BACKGROUND: Average nightly sleep times precipitously decline from childhood through adolescence. There is increasing concern that historical shifts also occur in overall adolescent sleep time.
METHODS: Data were drawn from Monitoring the Future, a yearly, nationally representative cross-sectional survey of adolescents in the United States from 1991 to 2012 (N = 272 077) representing birth cohorts from 1973 to 2000. Adolescents were asked how often they get ≥7 hours of sleep and how often they get less sleep than they should. Age-period-cohort models were estimated.
RESULTS: Adolescent sleep generally declined over 20 years; the largest change occurred between 1991–1995 and 1996–2000. Age-period-cohort analyses indicate adolescent sleep is best described across demographic subgroups by an age effect, with sleep decreasing across adolescence, and a period effect, indicating that sleep is consistently decreasing, especially in the late 1990s and early 2000s. There was also a cohort effect among some subgroups, including male subjects, white subjects, and those in urban areas, with the earliest cohorts obtaining more sleep. Girls were less likely to report getting ≥7 hours of sleep compared with boys, as were racial/ethnic minorities, students living in urban areas, and those of low socioeconomic status (SES). However, racial/ethnic minorities and adolescents of low SES were more likely to self-report adequate sleep, compared with white subjects and those of higher SES.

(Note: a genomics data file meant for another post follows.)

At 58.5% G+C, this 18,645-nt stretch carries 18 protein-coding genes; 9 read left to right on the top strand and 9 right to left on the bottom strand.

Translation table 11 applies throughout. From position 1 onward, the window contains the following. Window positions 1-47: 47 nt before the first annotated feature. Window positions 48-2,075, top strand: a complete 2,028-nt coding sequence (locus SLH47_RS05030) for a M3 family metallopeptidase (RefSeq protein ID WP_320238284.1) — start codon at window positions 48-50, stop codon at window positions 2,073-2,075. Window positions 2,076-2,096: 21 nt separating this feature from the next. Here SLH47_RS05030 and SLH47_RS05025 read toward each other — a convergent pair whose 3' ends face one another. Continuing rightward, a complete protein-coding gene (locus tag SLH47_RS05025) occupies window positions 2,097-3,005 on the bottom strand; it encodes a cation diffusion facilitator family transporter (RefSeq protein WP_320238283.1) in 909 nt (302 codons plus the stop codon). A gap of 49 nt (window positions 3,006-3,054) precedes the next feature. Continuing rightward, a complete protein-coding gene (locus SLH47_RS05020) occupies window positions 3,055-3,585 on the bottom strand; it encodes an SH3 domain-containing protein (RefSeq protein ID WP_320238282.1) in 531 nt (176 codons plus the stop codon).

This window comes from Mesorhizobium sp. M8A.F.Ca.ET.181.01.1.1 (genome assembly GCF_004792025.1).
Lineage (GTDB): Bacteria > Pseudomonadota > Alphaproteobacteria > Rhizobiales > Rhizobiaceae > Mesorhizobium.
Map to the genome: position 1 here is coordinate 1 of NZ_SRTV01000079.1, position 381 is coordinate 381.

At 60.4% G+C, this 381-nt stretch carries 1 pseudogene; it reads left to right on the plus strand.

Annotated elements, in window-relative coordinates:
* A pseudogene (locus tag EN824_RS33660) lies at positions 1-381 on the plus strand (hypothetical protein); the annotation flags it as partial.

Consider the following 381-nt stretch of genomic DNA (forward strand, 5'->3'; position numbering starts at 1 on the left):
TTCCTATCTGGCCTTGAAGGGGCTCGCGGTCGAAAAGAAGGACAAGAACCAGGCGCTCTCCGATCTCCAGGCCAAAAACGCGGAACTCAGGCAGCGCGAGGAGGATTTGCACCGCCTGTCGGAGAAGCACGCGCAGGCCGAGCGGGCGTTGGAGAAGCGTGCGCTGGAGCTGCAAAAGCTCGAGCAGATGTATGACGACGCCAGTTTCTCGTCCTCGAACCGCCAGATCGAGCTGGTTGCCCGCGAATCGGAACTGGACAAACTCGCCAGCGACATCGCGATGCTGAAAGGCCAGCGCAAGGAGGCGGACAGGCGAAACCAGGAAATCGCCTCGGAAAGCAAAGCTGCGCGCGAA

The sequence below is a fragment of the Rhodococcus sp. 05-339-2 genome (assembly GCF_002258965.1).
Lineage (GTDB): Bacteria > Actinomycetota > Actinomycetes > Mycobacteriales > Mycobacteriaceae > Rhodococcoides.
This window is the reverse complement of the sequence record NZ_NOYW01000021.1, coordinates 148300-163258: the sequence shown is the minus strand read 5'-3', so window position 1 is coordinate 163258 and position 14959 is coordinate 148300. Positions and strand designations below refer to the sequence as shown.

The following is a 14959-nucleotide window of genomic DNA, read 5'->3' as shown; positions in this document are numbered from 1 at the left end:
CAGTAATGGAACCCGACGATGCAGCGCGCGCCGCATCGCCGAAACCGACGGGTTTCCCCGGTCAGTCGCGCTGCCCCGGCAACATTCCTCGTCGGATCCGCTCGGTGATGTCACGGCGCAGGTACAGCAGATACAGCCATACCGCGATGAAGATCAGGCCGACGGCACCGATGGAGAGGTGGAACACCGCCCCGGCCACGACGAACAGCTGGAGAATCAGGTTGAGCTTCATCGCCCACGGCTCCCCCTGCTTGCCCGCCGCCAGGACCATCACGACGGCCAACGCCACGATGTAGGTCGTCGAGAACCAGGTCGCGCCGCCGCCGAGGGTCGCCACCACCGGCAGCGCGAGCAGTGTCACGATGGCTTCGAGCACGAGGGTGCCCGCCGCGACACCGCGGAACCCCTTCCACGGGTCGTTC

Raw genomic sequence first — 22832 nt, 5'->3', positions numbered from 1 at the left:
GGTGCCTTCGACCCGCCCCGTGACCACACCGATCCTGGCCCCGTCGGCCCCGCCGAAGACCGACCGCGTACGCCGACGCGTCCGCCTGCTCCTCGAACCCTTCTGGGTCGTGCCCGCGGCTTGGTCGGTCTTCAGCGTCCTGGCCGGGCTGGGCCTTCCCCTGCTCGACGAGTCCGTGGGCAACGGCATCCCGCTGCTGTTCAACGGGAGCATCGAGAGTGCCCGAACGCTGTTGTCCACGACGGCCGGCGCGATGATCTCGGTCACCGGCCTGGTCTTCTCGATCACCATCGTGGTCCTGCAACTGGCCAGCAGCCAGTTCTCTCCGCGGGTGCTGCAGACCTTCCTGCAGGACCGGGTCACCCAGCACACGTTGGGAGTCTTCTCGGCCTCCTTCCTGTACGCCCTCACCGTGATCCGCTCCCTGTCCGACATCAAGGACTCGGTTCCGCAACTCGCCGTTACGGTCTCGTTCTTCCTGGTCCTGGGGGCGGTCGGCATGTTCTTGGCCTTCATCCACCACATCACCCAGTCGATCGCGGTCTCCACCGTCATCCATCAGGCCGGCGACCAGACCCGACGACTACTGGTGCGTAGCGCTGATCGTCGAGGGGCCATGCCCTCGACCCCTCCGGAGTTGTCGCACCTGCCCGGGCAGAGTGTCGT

CONCLUSIONS: Declines in self-reported adolescent sleep across the last 20 years are concerning. Mismatch between perceptions of adequate sleep and actual reported sleep times for racial/ethnic minorities and adolescents of low SES are additionally concerning and suggest that health education and literacy approaches may be warranted.
- Accepted December 8, 2014.
- Copyright © 2015 by the American Academy of Pediatrics